82

Can someone describe what a symbol table is within the context of C and C++?

76

There are two common and related meaning of symbol tables here.

First, there's the symbol table in your object files. Usually, a C or C++ compiler compiles a single source file into an object file with a .obj or .o extension. This contains a collection of executable code and data that the linker can process into a working application or shared library. The object file has a data structure called a symbol table in it that maps the different items in the object file to names that the linker can understand. If you call a function from your code, the compiler doesn't put the final address of the routine in the object file. Instead, it puts a placeholder value into the code and adds a note that tells the linker to look up the reference in the various symbol tables from all the object files it's processing and stick the final location there.

Second, there's also the symbol table in a shared library or DLL. This is produced by the linker and serves to name all the functions and data items that are visible to users of the library. This allows the system to do run-time linking, resolving open references to those names to the location where the library is loaded in memory.

If you want to learn more, I suggest John Levine's excellent book "Linkers and Loaders".link text

  • Hi Ben, in the second case, are you referring to the export table? That is, is the export table a special case of the symbol table? Or are these unrelated concepts? – Pooven Oct 15 '14 at 19:36
  • Hi. I believe it's not in any object file but referred from them. Secondly, could you please explain a bit more what you meant by "final location"? Physical address or finalized relative address in the source code. – stdout Aug 24 '16 at 13:21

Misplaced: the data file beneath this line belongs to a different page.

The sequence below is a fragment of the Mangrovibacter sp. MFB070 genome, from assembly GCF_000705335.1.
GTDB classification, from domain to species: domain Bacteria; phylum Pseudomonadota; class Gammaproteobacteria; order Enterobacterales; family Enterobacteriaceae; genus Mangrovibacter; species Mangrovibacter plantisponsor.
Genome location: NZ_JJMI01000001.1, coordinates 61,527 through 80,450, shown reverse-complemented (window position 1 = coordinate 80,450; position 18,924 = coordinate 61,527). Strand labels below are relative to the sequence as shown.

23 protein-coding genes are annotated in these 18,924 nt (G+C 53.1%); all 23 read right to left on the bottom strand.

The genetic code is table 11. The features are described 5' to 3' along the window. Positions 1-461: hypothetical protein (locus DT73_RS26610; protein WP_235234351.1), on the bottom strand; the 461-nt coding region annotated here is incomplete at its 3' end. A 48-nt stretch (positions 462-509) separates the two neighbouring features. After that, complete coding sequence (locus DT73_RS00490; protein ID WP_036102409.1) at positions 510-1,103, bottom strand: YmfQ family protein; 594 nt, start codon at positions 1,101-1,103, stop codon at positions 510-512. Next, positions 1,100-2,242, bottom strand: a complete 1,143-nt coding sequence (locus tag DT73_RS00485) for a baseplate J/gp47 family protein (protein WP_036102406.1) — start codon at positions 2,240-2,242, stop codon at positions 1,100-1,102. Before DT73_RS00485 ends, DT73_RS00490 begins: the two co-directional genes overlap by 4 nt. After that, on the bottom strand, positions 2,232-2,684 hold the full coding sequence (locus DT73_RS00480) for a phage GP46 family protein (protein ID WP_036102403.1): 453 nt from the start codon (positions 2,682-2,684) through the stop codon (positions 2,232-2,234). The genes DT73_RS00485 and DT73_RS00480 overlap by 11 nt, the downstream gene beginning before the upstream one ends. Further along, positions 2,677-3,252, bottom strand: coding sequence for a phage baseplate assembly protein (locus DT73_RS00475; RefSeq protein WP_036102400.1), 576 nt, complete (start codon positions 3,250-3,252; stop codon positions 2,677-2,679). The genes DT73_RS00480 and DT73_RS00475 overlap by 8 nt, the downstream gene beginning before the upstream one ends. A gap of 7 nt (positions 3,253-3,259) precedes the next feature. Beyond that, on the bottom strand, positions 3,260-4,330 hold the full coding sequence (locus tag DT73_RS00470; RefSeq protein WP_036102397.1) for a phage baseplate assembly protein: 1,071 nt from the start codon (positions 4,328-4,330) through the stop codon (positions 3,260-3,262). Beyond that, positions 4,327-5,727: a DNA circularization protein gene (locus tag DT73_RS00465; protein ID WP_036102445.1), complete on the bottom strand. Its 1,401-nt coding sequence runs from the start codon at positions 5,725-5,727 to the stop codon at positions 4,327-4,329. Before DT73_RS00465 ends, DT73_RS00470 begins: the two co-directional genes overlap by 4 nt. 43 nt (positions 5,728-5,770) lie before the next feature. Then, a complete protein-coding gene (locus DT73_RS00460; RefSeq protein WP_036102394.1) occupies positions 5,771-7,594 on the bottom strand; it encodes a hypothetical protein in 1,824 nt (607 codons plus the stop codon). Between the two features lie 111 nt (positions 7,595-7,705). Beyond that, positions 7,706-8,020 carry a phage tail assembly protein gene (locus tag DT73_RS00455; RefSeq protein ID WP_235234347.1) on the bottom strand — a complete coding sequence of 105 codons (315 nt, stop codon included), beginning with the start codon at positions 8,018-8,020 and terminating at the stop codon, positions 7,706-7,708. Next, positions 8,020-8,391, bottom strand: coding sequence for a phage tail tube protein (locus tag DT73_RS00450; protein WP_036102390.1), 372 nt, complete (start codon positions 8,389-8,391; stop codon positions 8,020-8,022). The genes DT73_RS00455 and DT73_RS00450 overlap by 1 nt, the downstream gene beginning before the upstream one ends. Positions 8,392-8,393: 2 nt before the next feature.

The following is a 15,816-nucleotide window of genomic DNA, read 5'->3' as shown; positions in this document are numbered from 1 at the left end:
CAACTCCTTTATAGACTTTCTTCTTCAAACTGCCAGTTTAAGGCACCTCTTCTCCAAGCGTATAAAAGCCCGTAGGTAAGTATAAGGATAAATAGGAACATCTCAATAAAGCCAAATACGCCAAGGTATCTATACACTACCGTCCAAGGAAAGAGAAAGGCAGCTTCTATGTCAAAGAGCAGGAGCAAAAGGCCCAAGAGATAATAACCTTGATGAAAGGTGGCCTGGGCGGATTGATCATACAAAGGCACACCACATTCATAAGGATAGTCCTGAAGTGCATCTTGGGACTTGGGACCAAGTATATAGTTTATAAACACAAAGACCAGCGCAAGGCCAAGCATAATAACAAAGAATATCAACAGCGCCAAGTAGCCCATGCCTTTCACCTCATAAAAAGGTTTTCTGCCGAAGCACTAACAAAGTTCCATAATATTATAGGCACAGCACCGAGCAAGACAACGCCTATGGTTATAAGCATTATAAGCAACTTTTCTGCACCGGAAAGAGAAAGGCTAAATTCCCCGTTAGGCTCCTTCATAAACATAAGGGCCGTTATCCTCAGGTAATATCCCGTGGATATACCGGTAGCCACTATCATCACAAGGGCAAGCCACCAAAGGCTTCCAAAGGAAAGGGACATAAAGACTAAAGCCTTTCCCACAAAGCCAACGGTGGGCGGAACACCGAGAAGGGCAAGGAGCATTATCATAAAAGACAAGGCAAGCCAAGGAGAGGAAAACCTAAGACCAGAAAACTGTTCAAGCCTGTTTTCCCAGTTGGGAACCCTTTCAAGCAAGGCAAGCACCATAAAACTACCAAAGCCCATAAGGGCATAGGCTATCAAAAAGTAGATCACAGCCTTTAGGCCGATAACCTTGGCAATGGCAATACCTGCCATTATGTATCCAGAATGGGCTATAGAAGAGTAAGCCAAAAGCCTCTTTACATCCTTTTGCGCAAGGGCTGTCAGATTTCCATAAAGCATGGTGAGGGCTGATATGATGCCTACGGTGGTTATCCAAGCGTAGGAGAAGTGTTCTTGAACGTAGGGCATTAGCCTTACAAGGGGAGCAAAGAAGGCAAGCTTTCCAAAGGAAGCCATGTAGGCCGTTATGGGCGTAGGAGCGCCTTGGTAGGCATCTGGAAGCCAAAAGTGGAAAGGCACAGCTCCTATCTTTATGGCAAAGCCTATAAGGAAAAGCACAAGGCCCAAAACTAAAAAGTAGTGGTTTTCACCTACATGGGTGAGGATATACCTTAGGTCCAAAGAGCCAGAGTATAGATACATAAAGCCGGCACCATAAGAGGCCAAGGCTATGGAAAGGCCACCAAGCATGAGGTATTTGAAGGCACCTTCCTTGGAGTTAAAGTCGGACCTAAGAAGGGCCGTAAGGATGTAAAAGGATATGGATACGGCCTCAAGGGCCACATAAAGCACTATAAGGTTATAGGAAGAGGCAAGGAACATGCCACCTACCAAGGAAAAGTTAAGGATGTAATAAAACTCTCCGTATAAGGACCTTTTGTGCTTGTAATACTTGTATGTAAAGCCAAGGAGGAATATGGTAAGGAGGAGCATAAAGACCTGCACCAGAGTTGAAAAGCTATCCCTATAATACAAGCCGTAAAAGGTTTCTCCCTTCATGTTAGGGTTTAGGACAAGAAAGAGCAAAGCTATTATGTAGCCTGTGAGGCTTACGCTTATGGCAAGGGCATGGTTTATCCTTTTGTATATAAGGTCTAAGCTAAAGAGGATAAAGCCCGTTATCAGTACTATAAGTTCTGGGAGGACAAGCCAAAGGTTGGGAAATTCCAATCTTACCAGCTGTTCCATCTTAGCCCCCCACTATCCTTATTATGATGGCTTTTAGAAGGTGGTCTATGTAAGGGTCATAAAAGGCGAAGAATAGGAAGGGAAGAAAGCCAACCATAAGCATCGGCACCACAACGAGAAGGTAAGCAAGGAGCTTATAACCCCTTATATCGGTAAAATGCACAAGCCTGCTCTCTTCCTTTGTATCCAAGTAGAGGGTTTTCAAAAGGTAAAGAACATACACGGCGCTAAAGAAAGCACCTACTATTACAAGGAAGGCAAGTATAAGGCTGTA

• Is the second you mention a reference to the branch, or call table? – Nikos Apr 27 '17 at 17:10
24

Briefly, it is the mapping of the name you assign a variable to its address in memory, including metadata like type, scope, and size. It is used by the compiler.

That's in general, not just C[++]*. Technically, it doesn't always include direct memory address. It depends on what language, platform, etc. the compiler is targeting.

  • I think, it was very important you to mention the content of the address by saying "it doesn't always include direct memory address". – stdout Aug 24 '16 at 13:25
13

In Linux, you can use command:

nm [object file]

to list the symbol table of that object file.

8

The symbol table is the list of "symbols" in a program/unit. Symbols are most often the names of variables or functions. The symbol table can be used to determine where in memory variables or functions will be located.

4

Check out the Symbol Table wikipedia entry.

0

Symbol table is an important data structure created and maintained by compilers in order to store information about the occurrence of various entities such as variable names, function names, objects, classes, interfaces, etc.

  • Linkers and assemblers also deal with symbol tables (often simpler than the compiler ones). – Basile Starynkevitch Nov 1 '17 at 14:01

Your Answer

By clicking “Post Your Answer”, you agree to our terms of service, privacy policy and cookie policy

Not the answer you're looking for? Browse other questions tagged or ask your own question.